Trolls: they have terrible opinions on everything, they’re hated by anyone who isn’t totally awful, and their ‘arguments’ are primarily based on lies.
Understood? Great. Now let’s look at a recent story involving a troll and a Muslim girl called Lamyaa. Lamyaa is 17-years-old and she lives in Pennsylvania, in the United States. She speaks openly about her faith on Twitter and this, unfortunately, makes her a regular target for trolls.
Last week, Lamyaa tweeted a screenshot of a message she received from one particularly reprehensible Twitter user. We won’t post it, but it basically told Lamyaa that she should stop ‘defending’ Islam because if she were to remove her hijab her father would beat her.
To put this person’s theory to the test, she texted her father to say she was going to stop wearing her hijab:
Her dad’s reply says:
‘Sweetheart that’s not my decision to make. That’s no man’s decision to make. If it’s what you feel like you want to do, go ahead. I’ll support you no matter what. Is everything okay? Did something happen?’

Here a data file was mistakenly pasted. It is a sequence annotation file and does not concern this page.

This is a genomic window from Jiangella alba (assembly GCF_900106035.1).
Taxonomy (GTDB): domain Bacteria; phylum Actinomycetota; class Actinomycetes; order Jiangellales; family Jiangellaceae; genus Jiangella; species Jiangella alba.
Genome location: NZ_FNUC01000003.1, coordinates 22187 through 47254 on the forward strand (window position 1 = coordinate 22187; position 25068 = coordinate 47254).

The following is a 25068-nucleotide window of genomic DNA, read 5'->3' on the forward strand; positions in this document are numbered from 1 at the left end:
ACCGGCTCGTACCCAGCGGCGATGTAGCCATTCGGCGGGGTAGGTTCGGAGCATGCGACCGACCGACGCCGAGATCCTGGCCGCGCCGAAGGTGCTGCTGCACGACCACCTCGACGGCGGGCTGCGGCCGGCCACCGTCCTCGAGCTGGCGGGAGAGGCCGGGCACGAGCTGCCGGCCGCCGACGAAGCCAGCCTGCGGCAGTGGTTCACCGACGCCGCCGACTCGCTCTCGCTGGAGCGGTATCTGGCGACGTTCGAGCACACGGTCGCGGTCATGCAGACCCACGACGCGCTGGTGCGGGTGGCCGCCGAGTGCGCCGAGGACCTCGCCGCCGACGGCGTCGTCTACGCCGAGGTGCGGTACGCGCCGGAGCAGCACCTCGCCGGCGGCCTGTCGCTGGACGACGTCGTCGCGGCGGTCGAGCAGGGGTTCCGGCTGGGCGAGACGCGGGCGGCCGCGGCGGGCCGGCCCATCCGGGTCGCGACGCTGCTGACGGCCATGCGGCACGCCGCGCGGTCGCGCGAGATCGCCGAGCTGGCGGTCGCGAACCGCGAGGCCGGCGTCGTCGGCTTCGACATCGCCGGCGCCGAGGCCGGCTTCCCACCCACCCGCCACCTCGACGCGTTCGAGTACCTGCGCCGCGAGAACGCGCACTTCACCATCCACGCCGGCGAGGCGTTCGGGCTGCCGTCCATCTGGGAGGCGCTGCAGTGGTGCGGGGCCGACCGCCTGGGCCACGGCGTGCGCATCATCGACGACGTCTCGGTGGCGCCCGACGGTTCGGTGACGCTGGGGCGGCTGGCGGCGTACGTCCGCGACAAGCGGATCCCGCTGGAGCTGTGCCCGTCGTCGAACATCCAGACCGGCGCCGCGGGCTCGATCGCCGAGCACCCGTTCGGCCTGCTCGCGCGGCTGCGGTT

Since posting the message, Lamyaa’s tweet has been RT’d over 148K times. Along with being an obvious viral success, her screengrab offers an important message: Muslim women are often subject to harmful stereotypes and misconceptions, especially when it comes to what they wear.
By posting her father’s text, Lamyaa made clear that the vast majority of Muslim women wear the hijab out of choice, as a way to express their faith. Lamyaa, reiterating that she doesn’t speak for all Muslim women, later gave her own reasons for wearing the hijab: ‘I wear my hijab because it is sacred to me….It displays my connection to my faith and God. When I have the hijab on, I act kinder and I am more aware of what I say and do. This is because not only am I representing myself, but I am representing a faith much bigger than me.’
Perhaps if the more unpleasant patrons of social media (and society) considered the woman wearing the hijab – not just their own opinion – before passing judgement, the internet would be a much better place.
As Lamyaa told Upworthy following then tweet’s spread: ‘Have a conversation with a Muslim. Many of us are willing to answer any questions and clear up any misconceptions. Muslims are not some separate group. We are a part of America. We are people.’
Sounds like sensible advice to us.